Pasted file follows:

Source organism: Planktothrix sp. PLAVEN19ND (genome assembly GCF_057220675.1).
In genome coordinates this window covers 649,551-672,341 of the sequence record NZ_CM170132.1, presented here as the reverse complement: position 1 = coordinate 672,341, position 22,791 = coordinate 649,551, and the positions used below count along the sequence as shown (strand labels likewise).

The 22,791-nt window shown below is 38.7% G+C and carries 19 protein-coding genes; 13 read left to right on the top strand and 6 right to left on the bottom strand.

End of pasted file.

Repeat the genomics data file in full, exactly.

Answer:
Source organism: Planktothrix sp. PLAVEN19ND (genome assembly GCF_057220675.1).
In genome coordinates this window covers 649,551-672,341 of the sequence record NZ_CM170132.1, presented here as the reverse complement: position 1 = coordinate 672,341, position 22,791 = coordinate 649,551, and the positions used below count along the sequence as shown (strand labels likewise).

The 22,791-nt window shown below is 38.7% G+C and carries 19 protein-coding genes; 13 read left to right on the top strand and 6 right to left on the bottom strand.